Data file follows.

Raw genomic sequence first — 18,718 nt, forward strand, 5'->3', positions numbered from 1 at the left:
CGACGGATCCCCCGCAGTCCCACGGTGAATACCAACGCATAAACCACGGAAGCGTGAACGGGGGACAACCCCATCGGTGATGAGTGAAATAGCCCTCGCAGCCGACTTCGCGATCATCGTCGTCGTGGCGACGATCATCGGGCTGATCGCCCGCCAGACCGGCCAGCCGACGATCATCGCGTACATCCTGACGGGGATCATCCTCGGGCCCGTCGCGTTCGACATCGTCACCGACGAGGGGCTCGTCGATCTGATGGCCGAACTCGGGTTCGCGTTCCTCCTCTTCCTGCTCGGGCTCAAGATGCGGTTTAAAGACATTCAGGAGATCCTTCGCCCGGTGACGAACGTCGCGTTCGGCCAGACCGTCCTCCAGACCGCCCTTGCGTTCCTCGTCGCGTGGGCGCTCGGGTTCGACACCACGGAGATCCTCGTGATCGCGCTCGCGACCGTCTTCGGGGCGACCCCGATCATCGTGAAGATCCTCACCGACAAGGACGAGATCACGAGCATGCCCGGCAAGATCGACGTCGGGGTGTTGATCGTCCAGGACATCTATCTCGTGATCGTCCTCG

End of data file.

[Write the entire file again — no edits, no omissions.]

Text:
Raw genomic sequence first — 18,718 nt, forward strand, 5'->3', positions numbered from 1 at the left:
CGACGGATCCCCCGCAGTCCCACGGTGAATACCAACGCATAAACCACGGAAGCGTGAACGGGGGACAACCCCATCGGTGATGAGTGAAATAGCCCTCGCAGCCGACTTCGCGATCATCGTCGTCGTGGCGACGATCATCGGGCTGATCGCCCGCCAGACCGGCCAGCCGACGATCATCGCGTACATCCTGACGGGGATCATCCTCGGGCCCGTCGCGTTCGACATCGTCACCGACGAGGGGCTCGTCGATCTGATGGCCGAACTCGGGTTCGCGTTCCTCCTCTTCCTGCTCGGGCTCAAGATGCGGTTTAAAGACATTCAGGAGATCCTTCGCCCGGTGACGAACGTCGCGTTCGGCCAGACCGTCCTCCAGACCGCCCTTGCGTTCCTCGTCGCGTGGGCGCTCGGGTTCGACACCACGGAGATCCTCGTGATCGCGCTCGCGACCGTCTTCGGGGCGACCCCGATCATCGTGAAGATCCTCACCGACAAGGACGAGATCACGAGCATGCCCGGCAAGATCGACGTCGGGGTGTTGATCGTCCAGGACATCTATCTCGTGATCGTCCTCG